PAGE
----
Nor did the TRP find that applicants were grasping the intricacies of the concept of full expression of demand. “The full expression of demand also creates additional workload for applicants, as it is significant work to articulate the full demand in the modular template and concept note narrative, especially when no funding is guaranteed beyond the allocation,” the TRP wrote.

Beyond the administrative impact of the additional streams, the TRP said, was the potential impact on the Fund’s relationship with countries, placing a burden of “unrealistic expectations” on the Fund from countries disappointed by their allocation levels which could then lead to “decrease[d] mobilization of domestic FINANCING“.  Another damaging consequence, according to the TRP, is that  they may “undermine a country’s interest in meaningfully prioritizing interventions”.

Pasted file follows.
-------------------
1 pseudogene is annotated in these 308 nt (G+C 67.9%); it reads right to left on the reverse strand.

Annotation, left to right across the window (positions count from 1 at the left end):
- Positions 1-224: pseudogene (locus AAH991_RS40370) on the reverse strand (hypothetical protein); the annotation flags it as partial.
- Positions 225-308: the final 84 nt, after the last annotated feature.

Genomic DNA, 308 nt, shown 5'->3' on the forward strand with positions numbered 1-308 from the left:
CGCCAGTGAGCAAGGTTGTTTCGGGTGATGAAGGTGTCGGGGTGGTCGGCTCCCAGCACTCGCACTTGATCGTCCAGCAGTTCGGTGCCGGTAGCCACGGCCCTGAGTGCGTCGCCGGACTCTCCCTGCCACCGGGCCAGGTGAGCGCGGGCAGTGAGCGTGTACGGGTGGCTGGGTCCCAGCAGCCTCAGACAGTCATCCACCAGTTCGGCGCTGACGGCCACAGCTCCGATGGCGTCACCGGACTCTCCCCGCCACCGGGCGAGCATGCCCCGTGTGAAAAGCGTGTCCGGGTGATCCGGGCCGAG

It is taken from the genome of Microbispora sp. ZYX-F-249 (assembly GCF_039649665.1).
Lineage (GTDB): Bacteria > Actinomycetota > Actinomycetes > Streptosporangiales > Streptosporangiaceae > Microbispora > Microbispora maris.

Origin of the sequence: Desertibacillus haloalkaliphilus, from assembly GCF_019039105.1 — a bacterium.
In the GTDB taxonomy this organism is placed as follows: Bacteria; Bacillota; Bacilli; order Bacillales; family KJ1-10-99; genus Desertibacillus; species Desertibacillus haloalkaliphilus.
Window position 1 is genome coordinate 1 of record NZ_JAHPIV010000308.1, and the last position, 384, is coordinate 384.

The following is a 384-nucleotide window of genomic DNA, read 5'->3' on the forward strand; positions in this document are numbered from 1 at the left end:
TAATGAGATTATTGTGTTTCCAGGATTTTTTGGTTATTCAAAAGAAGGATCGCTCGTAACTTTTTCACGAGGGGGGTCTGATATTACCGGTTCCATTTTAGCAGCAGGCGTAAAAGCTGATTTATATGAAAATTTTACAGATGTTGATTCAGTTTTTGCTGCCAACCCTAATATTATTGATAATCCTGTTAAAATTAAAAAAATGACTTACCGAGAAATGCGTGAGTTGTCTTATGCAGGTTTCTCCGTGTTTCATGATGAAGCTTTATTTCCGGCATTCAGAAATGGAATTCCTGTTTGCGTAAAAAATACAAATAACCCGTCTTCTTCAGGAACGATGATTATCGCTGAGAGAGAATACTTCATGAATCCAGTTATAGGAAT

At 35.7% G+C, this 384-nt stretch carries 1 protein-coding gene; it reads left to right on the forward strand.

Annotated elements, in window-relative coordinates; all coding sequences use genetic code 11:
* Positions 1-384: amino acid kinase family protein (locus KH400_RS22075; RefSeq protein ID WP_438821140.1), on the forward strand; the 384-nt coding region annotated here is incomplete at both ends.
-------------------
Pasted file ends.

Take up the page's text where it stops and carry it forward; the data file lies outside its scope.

To mitigate these potential hazards, the TRP urged a swift but deliberate re-examination of these concepts in order to revise and streamline the processes of the funding model in good time, ahead of the replenishment set for 2017.

“The TRP strongly advises the Secretariat and the Board to clarify the Global Fund’s objectives for the allocation and to re-evaluate the methodology before the next replenishment,” the report said. “If the objective of the Global Fund is to reduce mortality and morbidity rather than eradicate diseases, the methodology should more accurately reflect the most strategic investment of resources.”